OK. So you know that if you have a website, you need SEO, right?
This is something I’ve talked about since before I’ve had this podcast.
If you have a website, there’s no two ways about it, you need SEO.
The push-back I often get to this is from folks that have a website that already performs well, organically, even though they haven’t invested in the SEO channel.
So, if you have a huge website, that’s not optimised but still generates tons of traffic a month, consistently, do you still need SEO?
Let’s delve into this…
When you have your website up and running, you’ll be in position to generate traffic from SEO. This is the great thing about SEO. You benefit from it even when you haven’t invested in it.
This is the case with every website, the default.
Most websites only have SEO onboarded after the site is live and have started to gain traction, organically.
It’s then that SEOs are brought in to scale up. To improve. To optimise.
Now, you may be thinking… if I’m receiving a certain amount of traffic a month from organic, investing in SEO will lead to an increase of the status quo.
Well, potentially, yes. But this may not be the case. And I’ll explain why in a moment.
You see, whilst you may have been receiving organic traffic without an optimised site, it may not have been targeted traffic.
And this is key in SEO – targeted traffic. You’ll want to purposefully acquire the traffic you seek, i.e. the audience you seek, strategically, and not as a side effect from other activities you carry out – and in this case, I’m including the fact that you have a site as a part of the ‘other activities’ I’m talking about.
So, regardless of the amount of traffic you already acquire without having invested in SEO, you’ll still need to invest in the channel to ensure you are driving the acquisition, as opposed to simply receiving it.
This is why there is a difference between the keywords you rank for and the keywords you target.
Ranking for keywords is good.
If you have a website, you will always rank for keywords.
It’s the ranking for the keywords that you target that really matters.
Without actively taking control of the traffic you receive via organic search, you may continue to acquire traffic but I’d suggest your conversion rate will always be stifled.
Something else you’ll want to bear in mind is that, without actively taking charge of your SEO, you’ll be at the mercy of search engines.
This source of traffic could be wiped away with a single algorithm change.
If you were unfortunate to be in this position, you’ll be behind the 8-ball, and it will likely take years before you reach parity, yet alone, go beyond.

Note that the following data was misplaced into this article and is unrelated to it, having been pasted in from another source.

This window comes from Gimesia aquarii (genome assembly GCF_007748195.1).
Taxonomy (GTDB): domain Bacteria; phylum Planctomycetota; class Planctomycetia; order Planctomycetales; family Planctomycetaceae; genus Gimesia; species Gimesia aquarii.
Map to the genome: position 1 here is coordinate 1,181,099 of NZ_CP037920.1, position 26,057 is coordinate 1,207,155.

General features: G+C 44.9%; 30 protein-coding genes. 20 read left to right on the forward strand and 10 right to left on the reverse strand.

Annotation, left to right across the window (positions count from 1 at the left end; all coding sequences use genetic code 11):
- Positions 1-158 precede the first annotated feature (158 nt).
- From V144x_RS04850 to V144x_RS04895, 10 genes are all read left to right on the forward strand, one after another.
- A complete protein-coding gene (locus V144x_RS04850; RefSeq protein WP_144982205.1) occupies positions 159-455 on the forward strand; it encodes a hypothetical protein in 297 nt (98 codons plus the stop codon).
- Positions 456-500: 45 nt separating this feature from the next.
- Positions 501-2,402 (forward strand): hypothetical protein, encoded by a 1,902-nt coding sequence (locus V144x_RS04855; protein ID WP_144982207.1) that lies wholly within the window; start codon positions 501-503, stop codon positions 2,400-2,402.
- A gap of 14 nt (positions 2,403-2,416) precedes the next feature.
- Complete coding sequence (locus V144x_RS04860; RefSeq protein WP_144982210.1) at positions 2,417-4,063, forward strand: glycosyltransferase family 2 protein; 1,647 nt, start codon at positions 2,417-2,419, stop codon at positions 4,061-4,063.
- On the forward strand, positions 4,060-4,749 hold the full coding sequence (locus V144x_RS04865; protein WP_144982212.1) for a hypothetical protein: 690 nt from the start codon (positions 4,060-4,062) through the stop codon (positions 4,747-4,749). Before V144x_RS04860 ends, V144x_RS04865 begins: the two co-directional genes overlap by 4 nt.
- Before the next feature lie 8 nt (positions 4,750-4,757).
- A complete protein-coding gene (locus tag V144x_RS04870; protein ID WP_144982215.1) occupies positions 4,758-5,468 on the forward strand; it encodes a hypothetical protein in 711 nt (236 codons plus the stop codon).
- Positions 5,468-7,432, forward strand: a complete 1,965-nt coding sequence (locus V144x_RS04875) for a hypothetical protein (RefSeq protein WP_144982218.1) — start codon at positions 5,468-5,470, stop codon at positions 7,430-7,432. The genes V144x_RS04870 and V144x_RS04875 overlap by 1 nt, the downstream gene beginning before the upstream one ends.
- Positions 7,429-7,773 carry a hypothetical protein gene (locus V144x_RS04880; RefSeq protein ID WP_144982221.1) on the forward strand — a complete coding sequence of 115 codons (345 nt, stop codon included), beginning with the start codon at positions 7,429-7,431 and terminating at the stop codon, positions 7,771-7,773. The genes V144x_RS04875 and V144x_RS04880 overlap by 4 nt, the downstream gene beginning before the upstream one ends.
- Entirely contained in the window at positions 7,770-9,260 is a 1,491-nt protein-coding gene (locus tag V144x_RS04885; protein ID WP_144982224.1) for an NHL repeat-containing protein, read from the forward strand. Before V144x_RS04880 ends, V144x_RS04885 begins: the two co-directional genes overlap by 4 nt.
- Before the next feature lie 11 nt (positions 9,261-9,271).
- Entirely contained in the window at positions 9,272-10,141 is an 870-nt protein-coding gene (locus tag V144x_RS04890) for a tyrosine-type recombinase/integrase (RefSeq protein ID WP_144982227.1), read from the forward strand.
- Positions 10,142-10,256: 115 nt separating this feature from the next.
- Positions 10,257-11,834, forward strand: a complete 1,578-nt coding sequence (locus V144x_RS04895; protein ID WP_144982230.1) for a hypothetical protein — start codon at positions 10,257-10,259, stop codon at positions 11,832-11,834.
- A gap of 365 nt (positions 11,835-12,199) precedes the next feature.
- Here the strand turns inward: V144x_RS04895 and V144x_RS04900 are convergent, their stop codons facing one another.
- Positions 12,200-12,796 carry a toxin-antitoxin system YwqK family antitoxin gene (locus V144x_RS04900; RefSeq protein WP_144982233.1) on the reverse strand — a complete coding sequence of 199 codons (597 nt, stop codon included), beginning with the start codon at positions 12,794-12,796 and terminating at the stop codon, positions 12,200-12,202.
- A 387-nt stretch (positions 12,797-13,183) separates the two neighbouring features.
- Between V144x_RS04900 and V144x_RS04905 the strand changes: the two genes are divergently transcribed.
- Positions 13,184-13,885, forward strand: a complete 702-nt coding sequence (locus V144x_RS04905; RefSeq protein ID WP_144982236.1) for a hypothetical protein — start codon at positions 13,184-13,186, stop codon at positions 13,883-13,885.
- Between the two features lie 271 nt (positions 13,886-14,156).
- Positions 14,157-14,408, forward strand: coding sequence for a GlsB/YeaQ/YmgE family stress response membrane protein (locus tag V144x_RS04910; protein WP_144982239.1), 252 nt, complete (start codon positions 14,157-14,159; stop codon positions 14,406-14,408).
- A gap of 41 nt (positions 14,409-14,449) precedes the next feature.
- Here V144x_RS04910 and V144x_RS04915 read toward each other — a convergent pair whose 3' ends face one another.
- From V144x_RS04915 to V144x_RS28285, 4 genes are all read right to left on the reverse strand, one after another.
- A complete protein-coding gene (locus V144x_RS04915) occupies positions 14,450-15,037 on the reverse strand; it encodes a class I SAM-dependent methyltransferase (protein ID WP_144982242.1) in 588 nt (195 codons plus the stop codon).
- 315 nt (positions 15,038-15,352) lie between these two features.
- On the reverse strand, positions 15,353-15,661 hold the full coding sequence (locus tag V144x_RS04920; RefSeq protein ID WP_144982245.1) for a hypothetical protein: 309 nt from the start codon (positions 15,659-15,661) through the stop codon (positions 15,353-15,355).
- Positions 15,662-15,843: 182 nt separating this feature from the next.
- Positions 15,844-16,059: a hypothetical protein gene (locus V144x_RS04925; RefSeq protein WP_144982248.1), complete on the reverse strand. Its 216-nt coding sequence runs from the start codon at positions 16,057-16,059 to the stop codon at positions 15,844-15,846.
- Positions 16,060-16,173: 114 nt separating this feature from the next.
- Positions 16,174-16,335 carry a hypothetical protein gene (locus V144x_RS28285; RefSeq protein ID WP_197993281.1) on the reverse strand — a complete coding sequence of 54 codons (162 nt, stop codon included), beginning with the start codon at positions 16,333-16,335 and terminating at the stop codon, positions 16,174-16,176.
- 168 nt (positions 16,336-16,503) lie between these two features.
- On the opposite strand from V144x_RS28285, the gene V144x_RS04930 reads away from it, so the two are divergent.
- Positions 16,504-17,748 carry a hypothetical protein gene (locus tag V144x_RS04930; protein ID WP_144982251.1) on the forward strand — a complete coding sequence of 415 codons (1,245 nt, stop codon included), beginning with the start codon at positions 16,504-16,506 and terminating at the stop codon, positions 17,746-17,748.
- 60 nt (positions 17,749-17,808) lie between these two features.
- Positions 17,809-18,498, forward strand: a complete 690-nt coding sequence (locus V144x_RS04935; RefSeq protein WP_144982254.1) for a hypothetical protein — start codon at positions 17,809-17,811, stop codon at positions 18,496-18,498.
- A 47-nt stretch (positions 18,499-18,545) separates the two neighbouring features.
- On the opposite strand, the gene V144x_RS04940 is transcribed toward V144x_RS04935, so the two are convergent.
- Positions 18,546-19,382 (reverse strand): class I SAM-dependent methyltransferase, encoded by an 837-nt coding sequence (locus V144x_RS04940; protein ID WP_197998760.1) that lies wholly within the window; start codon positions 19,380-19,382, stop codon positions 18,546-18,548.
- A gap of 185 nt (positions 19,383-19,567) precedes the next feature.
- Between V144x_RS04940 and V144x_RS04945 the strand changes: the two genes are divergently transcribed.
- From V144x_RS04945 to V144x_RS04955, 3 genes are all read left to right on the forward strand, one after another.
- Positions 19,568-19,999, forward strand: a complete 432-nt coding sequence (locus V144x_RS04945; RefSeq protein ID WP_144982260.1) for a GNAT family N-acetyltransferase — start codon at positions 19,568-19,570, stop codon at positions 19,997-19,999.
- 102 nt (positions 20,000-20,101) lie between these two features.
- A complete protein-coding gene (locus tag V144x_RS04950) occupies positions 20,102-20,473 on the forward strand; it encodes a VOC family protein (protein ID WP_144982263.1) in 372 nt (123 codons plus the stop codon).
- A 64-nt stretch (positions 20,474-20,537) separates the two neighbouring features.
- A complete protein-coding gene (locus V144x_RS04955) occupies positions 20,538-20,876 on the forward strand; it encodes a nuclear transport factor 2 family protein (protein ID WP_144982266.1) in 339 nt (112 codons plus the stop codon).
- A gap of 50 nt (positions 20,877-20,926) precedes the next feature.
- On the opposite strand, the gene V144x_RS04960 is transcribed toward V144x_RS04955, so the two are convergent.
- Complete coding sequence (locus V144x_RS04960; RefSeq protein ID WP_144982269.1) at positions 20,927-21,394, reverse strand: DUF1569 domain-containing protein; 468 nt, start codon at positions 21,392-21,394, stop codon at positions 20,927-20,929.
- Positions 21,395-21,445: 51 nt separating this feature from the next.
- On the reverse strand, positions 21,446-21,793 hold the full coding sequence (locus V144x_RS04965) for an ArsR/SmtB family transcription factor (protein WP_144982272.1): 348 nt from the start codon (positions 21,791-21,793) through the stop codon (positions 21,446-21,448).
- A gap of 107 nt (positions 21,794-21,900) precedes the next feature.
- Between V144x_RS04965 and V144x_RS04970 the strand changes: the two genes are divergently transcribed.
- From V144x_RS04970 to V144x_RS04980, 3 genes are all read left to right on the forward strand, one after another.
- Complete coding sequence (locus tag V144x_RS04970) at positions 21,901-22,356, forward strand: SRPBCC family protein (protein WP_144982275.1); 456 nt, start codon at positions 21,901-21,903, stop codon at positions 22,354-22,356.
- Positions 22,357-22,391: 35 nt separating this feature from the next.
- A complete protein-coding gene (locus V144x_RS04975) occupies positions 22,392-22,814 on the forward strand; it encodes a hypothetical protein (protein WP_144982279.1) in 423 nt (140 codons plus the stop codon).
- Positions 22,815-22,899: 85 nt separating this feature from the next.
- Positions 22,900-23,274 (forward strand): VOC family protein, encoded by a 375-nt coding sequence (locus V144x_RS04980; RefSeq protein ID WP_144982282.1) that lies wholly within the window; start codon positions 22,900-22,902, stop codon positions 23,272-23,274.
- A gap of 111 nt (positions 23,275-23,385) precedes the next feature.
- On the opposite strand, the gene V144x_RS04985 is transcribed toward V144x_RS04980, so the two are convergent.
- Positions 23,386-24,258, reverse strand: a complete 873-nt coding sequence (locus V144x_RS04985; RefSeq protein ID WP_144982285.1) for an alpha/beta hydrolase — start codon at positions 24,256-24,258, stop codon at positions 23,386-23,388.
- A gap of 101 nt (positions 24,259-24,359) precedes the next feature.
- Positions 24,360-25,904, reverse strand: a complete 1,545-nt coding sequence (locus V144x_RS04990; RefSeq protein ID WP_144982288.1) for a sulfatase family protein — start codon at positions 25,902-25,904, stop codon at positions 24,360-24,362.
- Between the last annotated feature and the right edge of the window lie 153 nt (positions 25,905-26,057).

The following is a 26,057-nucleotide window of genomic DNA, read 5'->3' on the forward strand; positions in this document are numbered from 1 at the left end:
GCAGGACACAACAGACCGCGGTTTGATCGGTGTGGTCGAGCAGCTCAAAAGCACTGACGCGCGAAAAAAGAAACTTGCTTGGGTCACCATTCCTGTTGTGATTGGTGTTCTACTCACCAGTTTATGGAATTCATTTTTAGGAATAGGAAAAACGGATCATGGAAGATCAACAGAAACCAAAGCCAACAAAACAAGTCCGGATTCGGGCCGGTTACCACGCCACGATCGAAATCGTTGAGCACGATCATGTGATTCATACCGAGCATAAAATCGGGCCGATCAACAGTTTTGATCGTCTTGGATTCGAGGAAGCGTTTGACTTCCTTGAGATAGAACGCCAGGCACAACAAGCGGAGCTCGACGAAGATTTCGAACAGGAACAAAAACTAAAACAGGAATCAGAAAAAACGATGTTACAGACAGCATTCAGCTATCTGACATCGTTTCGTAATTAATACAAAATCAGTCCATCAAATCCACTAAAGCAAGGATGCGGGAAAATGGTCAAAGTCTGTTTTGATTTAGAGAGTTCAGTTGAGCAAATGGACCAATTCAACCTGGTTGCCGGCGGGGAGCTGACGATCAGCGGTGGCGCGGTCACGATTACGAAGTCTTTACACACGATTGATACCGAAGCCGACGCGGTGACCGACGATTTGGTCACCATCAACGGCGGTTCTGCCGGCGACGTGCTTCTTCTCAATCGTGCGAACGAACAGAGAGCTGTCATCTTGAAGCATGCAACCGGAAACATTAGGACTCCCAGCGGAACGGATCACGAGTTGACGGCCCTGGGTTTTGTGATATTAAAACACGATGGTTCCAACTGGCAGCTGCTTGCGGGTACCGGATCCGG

If you took charge of your SEO, you’ll be in a much better position to respond quickly to algorithm changes, if you’re hit by them.
Now, something you may be concerned about is the fact that, in trying to fix what’s not broken, you could end up losing the traffic volumes you currently receive when you go-about optimising your site.
This is a risk that absolutely should be considered.
If you’re already doing well with your SEO, inadvertently, and then purposefully aim to improve it, with the awareness that you may worsen the status quo, how do you go-about making improvements without detrimentally affecting your current traffic levels…?
You take it slow.
Rather than completely revolutionising your SEO, you aim to make small incremental changes, thereby, evolving your SEO.
This is a situation where you have to be pragmatic with your approach.
Having and following SEO best practices is great.
It’s the ideal approach to take.
But this isn’t necessarily the reality of most websites.
Ideally, SEO would be engaged with at the inception phase of a website.
In reality, SEO is engaged with after a site is already live and acquiring traffic.
Ideally, a website attracting huge volumes of traffic per month would be doing so from strategic optimisation.
In reality, SEO has to maintain this whilst aiming to acquire more, strategically.
The reality of SEO is that you may not have the luxury of putting best practices in place because you have commercial goals that you have to reach. To hit, right?
The bigger your site and the more traffic you already attain with it, the more you have to concern about the risk assessment of your site.
Why? Because, frankly, any change you implement could, in itself, be a risk to your site.
It may better your SEO but worsen your traffic.
And because SEO isn’t for SEO purposes, only, this wouldn’t be the thing to do.
SEO should always be aligned with the commercial agenda of your business.
If it means making improvements with small, risk-conscious, steps, so be it.
SEO is all about improvements.
No matter how big or small the increment, as long as you’re making improvements, you’ll be doing well with your SEO.
What small adjustments means, in reality, is instead of optimising your entire site in one shot, you break it down.
You identify the different areas of your site that are commercially viable. If you’re in ecommerce, this could be the different products on your site.
Tier them. You can use whichever tiering system you want, just have tiers in place so you can be more strategic with your SEO.
Having risk assessment top of mind, you can plan your SEO without putting the site at risk with too many organic visibility-affecting changes.
And changes that are implemented all at the same time.
What you’ll certainly not want to do is leave it to Google, and/or other search engines, to dictate the traffic you receive.
Your SEO traffic acquisition is something you absolutely should own.
Comments are closed.